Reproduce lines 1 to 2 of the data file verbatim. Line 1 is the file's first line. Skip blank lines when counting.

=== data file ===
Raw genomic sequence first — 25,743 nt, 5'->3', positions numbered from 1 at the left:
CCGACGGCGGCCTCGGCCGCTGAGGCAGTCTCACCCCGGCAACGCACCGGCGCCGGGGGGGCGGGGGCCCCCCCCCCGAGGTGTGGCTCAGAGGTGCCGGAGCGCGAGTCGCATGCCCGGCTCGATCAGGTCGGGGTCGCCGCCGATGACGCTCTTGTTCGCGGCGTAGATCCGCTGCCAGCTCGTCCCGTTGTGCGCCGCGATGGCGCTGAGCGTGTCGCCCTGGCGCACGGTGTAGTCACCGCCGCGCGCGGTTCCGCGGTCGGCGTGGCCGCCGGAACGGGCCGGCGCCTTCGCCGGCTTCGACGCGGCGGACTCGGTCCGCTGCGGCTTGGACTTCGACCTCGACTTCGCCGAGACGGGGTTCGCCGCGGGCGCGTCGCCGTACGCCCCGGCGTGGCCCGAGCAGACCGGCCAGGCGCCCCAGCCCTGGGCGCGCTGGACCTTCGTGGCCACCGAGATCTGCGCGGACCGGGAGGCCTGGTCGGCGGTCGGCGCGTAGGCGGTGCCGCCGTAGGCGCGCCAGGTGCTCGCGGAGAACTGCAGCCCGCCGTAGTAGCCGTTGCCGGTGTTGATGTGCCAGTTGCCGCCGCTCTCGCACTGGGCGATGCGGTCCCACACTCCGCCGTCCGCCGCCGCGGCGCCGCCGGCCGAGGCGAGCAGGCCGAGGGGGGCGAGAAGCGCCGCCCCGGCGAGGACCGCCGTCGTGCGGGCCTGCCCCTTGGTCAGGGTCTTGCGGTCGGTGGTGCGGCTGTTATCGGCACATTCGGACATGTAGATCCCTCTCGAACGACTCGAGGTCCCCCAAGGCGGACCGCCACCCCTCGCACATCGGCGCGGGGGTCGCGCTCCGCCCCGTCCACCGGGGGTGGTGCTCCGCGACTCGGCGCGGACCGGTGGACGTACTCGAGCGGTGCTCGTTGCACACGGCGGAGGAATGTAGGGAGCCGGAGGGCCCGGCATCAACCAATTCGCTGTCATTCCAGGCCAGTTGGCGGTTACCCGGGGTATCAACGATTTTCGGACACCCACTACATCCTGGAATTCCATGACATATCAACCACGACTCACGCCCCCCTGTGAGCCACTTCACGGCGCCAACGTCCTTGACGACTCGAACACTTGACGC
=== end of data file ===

Raw genomic sequence first — 25,743 nt, 5'->3', positions numbered from 1 at the left:
CCGACGGCGGCCTCGGCCGCTGAGGCAGTCTCACCCCGGCAACGCACCGGCGCCGGGGGGGCGGGGGCCCCCCCCCCGAGGTGTGGCTCAGAGGTGCCGGAGCGCGAGTCGCATGCCCGGCTCGATCAGGTCGGGGTCGCCGCCGATGACGCTCTTGTTCGCGGCGTAGATCCGCTGCCAGCTCGTCCCGTTGTGCGCCGCGATGGCGCTGAGCGTGTCGCCCTGGCGCACGGTGTAGTCACCGCCGCGCGCGGTTCCGCGGTCGGCGTGGCCGCCGGAACGGGCCGGCGCCTTCGCCGGCTTCGACGCGGCGGACTCGGTCCGCTGCGGCTTGGACTTCGACCTCGACTTCGCCGAGACGGGGTTCGCCGCGGGCGCGTCGCCGTACGCCCCGGCGTGGCCCGAGCAGACCGGCCAGGCGCCCCAGCCCTGGGCGCGCTGGACCTTCGTGGCCACCGAGATCTGCGCGGACCGGGAGGCCTGGTCGGCGGTCGGCGCGTAGGCGGTGCCGCCGTAGGCGCGCCAGGTGCTCGCGGAGAACTGCAGCCCGCCGTAGTAGCCGTTGCCGGTGTTGATGTGCCAGTTGCCGCCGCTCTCGCACTGGGCGATGCGGTCCCACACTCCGCCGTCCGCCGCCGCGGCGCCGCCGGCCGAGGCGAGCAGGCCGAGGGGGGCGAGAAGCGCCGCCCCGGCGAGGACCGCCGTCGTGCGGGCCTGCCCCTTGGTCAGGGTCTTGCGGTCGGTGGTGCGGCTGTTATCGGCACATTCGGACATGTAGATCCCTCTCGAACGACTCGAGGTCCCCCAAGGCGGACCGCCACCCCTCGCACATCGGCGCGGGGGTCGCGCTCCGCCCCGTCCACCGGGGGTGGTGCTCCGCGACTCGGCGCGGACCGGTGGACGTACTCGAGCGGTGCTCGTTGCACACGGCGGAGGAATGTAGGGAGCCGGAGGGCCCGGCATCAACCAATTCGCTGTCATTCCAGGCCAGTTGGCGGTTACCCGGGGTATCAACGATTTTCGGACACCCACTACATCCTGGAATTCCATGACATATCAACCACGACTCACGCCCCCCTGTGAGCCACTTCACGGCGCCAACGTCCTTGACGACTCGAACACTTGACGC